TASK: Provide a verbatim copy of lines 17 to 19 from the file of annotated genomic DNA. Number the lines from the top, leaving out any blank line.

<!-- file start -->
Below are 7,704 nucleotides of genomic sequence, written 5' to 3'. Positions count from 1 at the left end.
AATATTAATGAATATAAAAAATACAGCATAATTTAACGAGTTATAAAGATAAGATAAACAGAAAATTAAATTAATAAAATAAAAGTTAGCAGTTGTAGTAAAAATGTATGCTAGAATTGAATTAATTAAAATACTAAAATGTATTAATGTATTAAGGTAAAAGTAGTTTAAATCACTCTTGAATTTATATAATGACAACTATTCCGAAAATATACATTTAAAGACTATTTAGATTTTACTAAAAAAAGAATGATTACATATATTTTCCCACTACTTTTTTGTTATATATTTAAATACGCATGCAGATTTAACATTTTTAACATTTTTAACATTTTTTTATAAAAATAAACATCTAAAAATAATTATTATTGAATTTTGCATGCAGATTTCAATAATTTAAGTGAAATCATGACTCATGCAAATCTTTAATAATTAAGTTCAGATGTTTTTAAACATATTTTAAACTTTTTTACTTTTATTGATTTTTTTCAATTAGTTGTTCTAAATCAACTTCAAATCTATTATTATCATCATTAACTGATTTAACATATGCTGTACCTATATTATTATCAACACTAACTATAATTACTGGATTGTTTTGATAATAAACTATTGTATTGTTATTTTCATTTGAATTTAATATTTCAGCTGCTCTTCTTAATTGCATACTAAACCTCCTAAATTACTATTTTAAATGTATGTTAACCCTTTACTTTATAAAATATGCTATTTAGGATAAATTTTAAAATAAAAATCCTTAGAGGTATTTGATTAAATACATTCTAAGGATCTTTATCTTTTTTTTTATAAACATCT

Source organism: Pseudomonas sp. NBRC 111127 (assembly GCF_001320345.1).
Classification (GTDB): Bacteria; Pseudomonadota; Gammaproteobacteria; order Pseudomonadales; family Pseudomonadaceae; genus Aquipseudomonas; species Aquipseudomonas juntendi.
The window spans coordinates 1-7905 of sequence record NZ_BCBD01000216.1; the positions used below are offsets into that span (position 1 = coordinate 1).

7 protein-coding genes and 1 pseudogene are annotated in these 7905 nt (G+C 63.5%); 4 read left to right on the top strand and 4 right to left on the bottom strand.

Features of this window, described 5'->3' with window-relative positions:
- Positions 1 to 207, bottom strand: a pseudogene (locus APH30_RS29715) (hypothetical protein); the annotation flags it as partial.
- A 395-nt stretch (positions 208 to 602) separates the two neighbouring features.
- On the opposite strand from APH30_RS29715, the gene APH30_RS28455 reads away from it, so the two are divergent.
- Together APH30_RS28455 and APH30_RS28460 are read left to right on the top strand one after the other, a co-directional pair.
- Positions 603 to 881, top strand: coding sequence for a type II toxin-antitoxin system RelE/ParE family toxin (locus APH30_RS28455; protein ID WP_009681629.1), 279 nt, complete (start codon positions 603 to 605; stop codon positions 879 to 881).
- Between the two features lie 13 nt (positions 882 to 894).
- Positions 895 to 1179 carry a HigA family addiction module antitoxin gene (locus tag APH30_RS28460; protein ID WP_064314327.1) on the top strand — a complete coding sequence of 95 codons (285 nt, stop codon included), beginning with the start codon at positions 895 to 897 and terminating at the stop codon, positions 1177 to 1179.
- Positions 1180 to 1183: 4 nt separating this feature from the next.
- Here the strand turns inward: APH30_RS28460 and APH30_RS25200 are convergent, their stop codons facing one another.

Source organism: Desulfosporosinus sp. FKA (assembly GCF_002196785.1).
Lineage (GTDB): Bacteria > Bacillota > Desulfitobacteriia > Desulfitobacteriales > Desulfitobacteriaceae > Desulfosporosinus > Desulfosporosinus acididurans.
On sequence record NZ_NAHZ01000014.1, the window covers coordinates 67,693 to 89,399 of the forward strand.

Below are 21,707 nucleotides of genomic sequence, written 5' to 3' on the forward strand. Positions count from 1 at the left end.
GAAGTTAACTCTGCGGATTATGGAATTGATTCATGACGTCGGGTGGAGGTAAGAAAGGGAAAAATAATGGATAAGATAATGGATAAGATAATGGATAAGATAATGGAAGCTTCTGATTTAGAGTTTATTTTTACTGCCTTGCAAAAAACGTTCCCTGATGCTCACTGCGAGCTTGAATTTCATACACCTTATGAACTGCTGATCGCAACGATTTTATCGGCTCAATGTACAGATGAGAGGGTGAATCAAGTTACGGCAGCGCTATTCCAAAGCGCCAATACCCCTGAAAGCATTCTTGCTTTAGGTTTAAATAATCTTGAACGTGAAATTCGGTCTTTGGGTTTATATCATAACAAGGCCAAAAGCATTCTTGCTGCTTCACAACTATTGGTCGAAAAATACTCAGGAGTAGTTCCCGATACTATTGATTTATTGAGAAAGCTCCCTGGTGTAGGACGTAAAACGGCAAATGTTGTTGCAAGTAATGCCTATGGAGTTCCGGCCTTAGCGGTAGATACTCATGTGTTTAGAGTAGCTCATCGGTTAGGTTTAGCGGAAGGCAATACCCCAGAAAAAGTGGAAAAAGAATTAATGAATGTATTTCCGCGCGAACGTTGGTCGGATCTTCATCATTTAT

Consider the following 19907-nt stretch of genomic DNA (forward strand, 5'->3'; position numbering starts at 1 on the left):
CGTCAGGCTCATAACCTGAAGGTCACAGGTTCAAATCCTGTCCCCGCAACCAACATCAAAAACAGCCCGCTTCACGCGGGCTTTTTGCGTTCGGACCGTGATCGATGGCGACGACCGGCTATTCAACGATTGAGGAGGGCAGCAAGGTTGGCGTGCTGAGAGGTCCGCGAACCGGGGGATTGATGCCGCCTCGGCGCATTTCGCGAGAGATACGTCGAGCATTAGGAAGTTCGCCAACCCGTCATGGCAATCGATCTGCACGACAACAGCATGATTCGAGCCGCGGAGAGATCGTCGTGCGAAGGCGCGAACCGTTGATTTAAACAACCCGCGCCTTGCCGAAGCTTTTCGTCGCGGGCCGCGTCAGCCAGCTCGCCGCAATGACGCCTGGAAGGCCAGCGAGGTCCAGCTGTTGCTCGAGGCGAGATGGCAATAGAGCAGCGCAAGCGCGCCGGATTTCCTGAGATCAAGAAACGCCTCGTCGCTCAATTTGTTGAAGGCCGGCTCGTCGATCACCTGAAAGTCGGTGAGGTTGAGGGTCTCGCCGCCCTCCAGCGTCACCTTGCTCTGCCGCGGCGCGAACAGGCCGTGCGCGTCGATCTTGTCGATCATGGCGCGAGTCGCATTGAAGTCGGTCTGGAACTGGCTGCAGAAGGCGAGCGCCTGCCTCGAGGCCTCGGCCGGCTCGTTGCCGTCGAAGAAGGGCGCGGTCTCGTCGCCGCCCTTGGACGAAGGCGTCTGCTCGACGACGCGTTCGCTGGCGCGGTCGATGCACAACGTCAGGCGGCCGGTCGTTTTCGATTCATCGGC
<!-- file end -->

Source organism: Desulfosporosinus sp. FKA (assembly GCF_002196785.1).
Lineage (GTDB): Bacteria > Bacillota > Desulfitobacteriia > Desulfitobacteriales > Desulfitobacteriaceae > Desulfosporosinus > Desulfosporosinus acididurans.
On sequence record NZ_NAHZ01000014.1, the window covers coordinates 67,693 to 89,399 of the forward strand.